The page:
" Which thou swarest unto David in thy truth?"]— Which were promised to Christ, the antitype ot David, and that with an oath by the truth or faithfulness of God, for tbe certainty thereof: but now where are all !hese? or how will they take place, if Christ rise not from the dead? where will be the redemption of his people, the justifica. tion of their persons, the remission of their sius, and their everlasting salvation ?

- Ver. 52. « Blessed be the Lord for evermore."]—The psalmist viewing, by a spirit of prophecy, Christ rising from the dead, ascending to heaven, sitting at the right hand of God, and interceding for the application of all the blessings of the covenant: and now, seeing all before objected and complained of was reconcileable to the love, covenant, and oath of God, breaks out into this benediction, and with it closes the psalm; which agrees with Christ, not only as God over all, blessed for ever, but as Mediator, who, as such, is made most blessed for evermore; see Psalm xxi. 6.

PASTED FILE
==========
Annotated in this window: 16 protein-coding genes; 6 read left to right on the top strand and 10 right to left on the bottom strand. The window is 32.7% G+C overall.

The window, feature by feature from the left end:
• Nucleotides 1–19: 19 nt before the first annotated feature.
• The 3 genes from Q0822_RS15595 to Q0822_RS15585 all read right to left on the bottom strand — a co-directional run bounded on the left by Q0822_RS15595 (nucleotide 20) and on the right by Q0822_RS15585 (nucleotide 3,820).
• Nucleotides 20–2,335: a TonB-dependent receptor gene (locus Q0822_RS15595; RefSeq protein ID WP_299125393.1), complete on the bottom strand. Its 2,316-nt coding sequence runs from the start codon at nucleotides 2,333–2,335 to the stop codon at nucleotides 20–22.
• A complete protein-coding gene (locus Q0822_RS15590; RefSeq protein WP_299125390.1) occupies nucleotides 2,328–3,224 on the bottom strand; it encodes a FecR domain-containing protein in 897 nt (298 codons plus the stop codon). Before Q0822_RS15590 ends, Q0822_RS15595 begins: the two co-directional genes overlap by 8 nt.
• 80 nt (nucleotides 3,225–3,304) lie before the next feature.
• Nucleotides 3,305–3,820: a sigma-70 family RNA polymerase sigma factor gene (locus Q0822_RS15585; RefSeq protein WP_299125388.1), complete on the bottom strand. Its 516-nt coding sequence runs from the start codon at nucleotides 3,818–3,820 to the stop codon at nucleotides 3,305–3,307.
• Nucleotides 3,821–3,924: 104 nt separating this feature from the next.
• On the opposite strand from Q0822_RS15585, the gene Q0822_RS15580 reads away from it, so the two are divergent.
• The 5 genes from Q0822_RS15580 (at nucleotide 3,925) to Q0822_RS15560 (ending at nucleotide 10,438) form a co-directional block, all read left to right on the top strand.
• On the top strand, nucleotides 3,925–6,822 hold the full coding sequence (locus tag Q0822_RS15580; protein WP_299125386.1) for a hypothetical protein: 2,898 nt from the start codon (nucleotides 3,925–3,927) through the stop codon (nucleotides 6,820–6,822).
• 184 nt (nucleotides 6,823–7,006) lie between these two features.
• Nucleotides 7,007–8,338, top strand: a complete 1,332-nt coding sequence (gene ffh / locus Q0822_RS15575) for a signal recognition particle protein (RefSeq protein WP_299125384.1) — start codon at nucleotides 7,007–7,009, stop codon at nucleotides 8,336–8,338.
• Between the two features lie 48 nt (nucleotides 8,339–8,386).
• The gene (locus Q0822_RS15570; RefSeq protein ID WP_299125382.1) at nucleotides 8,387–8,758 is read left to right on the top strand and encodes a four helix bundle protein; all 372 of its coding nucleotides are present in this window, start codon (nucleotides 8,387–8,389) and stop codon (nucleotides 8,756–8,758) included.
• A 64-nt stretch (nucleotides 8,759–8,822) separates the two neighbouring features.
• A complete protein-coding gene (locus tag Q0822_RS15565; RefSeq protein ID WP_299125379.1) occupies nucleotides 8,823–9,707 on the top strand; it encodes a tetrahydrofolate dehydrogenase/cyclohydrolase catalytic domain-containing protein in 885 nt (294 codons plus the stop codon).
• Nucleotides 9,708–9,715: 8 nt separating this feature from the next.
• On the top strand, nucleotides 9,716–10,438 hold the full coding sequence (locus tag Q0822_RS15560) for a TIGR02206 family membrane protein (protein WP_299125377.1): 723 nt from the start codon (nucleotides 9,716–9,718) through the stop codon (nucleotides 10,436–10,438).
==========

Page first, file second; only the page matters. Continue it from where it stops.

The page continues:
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This psalm was penned by Moses, that ancient sacred writer, is plainly of.

fered to “ our Refuge;" that is, our gracious Mediator and Advocate, who has been such through all generations, and is for ever God: who therefore executes the sentence, “ Dust thon art, and unto dust thou shalt return;" but comforts man with the hope of satisfying him with his mercies in the morning (of the great eternal day;) for the hastening of which, and the manifestation of his brightness in the glory which suall then be revealed, it is teaching us to pray.